As Mother’s Day approaches, I am sitting here trying to think of how to describe everything my mother and grand-mothers have done for me.
As a kid I was always a momma’s girl, and to this day I still am.
My family constantly reminds me of this by showing me vacation videos of me in a Florida pool screaming at the top of my lungs “momma come, momma come right now” , I was a demanding kid, but she still loved me.
As a child I did not appreciate her wisdom and teachings as much as I do now.
When I got to elementary school, my mother worked in my school as a Spiritual Animator. At the time, I remember finding this the most embarrassing situation possible. I could not understand why she wanted to ruin my life this much. She was constantly around and teaching kids about morals and God. I used to be extremely offended when people said I looked like my mother, or that I had her personality. Now I only see how lucky I was to have my mother watching over me and teaching other children how to be good people the same way she did with me.
In high school, she continued to push me to be a good person. She is the reason I got good grades and stayed away from the “popular” crowd who drank and smoked their nights away. I can’t say I ever studied because I didn’t. You don’t need to study when your parents have taught you to listen properly in class and focus on assignments.
I was an honour roll student all throughout school, and when it came time to choosing a career path, many wanted me to pursue a University degree, studying Science or something similar. “Become a doctor! Become a lawyer!” these stereotypical statements came from many people’s mouths in my life. Where most people’s mothers would be pushing towards this as well, my mother sat down with me several hours a day searching for possibilities around the country. School was always easy for me, I was searching for something that would challenge me, and my mother was more than supportive of this.
When I landed on Photojournalism, a fairly expensive course outside of the province, my mother continued to help me follow my dreams. As high school graduation occurs in grade 11 in Quebec, many people in my life tried to convince me to stay in Montreal to pursue a CEGEP career, my mother pushed me to pick up extra classes to be considered for Ontario schooling.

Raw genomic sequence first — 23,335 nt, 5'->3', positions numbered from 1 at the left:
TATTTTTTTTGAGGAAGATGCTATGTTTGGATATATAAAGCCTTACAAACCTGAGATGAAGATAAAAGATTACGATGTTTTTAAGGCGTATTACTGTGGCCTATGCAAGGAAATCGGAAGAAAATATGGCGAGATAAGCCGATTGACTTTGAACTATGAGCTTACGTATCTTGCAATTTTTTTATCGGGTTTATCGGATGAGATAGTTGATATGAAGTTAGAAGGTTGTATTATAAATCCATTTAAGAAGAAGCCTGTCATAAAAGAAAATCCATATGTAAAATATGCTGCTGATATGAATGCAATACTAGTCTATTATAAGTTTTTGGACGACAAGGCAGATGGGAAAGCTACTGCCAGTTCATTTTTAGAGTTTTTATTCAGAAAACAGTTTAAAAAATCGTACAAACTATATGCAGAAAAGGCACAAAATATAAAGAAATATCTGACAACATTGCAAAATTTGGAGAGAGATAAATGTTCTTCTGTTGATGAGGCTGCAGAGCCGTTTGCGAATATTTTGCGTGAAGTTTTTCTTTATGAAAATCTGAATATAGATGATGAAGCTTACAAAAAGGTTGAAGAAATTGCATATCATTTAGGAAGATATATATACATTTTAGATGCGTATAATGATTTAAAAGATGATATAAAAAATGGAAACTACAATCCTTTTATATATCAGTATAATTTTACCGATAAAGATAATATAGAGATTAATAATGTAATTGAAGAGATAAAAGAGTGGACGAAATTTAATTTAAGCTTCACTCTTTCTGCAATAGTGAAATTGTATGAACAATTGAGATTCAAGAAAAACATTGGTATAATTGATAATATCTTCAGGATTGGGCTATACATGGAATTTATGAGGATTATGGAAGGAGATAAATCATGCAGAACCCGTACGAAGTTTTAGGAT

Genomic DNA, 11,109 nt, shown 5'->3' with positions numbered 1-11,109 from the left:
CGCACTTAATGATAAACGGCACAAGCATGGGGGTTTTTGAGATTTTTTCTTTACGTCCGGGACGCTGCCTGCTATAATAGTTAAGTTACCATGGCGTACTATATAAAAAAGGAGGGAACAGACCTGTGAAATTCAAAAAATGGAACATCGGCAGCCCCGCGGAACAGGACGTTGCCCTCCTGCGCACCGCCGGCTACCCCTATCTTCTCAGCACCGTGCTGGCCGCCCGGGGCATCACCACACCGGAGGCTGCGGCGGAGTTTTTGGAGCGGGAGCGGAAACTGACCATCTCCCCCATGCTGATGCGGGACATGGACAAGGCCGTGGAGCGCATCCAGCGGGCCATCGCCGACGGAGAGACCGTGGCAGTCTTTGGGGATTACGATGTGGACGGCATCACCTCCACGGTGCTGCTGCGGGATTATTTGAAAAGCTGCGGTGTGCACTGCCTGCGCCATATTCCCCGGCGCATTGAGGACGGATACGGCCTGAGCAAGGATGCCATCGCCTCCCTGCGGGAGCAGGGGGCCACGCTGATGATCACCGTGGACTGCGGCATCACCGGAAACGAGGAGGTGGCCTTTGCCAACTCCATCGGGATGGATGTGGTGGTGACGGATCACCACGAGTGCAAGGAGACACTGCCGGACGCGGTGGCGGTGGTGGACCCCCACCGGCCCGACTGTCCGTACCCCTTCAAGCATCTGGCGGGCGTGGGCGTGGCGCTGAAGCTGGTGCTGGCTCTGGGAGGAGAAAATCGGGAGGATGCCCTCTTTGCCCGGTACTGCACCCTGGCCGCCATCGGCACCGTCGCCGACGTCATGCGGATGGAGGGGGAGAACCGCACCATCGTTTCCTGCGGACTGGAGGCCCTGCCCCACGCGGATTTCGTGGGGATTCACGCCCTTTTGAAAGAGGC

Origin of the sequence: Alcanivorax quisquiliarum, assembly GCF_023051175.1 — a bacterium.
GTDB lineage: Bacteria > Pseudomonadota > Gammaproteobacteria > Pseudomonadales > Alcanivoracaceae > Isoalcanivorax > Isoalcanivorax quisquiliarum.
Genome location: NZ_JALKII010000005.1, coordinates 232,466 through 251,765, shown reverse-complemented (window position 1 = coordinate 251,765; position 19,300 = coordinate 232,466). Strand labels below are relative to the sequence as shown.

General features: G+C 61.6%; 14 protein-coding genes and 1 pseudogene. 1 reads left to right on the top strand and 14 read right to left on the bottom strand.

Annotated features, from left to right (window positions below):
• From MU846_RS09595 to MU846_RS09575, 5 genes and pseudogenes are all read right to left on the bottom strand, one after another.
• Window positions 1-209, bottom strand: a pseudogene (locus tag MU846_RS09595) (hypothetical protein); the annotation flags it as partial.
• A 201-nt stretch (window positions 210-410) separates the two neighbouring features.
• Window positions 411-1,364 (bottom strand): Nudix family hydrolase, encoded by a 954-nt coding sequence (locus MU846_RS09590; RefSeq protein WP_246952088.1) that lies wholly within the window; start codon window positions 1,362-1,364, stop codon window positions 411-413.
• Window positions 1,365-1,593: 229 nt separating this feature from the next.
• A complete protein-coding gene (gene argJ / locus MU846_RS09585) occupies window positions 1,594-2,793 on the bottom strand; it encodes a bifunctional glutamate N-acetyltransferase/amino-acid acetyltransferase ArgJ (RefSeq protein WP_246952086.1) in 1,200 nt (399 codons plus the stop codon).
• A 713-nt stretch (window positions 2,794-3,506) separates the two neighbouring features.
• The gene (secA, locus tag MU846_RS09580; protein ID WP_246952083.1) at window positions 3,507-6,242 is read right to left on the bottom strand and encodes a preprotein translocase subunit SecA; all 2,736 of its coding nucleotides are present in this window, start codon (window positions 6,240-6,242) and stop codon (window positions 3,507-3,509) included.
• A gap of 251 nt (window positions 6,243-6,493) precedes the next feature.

My mom has always been my biggest cheerleader, even when I did not think I deserved one. She has been there through each broken heart, through all of the bullying in high school, and especially through my constant health problems.
When doctors were saying nothing was wrong with me or blaming my problem on stereotypical “ teenagers take drugs” mentality, my mother was pushing for further testing. She would stay awake to all hours of the night researching how to make me better and how to help in any way possible. My mom has always placed the needs of my sister and me above her own. She has always made sure that we have what we need, and helps us achieve what we desire.
It has never been easy. Our family is not perfect, we fight like any other family, and after the deaths of my two grandmothers my mom is the glue holding the family together. Without my mother, the family would no longer get together as often. The family dinners and get together would probably stop. I am not saying the rest of my family doesn’t love each other. They do, but my mother is the one with the organizational skills of getting everyone together.
I still remember being at my maternal grandmother’s funeral and being told I looked like her. This was the first time anyone had ever said this to me and I was honoured. My grandmother had always been my role model. She was my idea of the perfect lady. It was at this moment that I realize my mother possessed many of the same qualities that made me worship her mother. From that day forward, whenever anyone says I remind them of my mother, I take it with pride.
Thank you for always being there for me, for pushing me to follow my dreams and for loving me when it feels like no one else does. Thank you for knowing my needs before I do. Thank you for forgiving me when I mess up, and for letting the “I hate you” s go in one ear and out the other. I couldn’t have been born to a better mother. You have taught me to be stronger than any obstacle in life. I love you.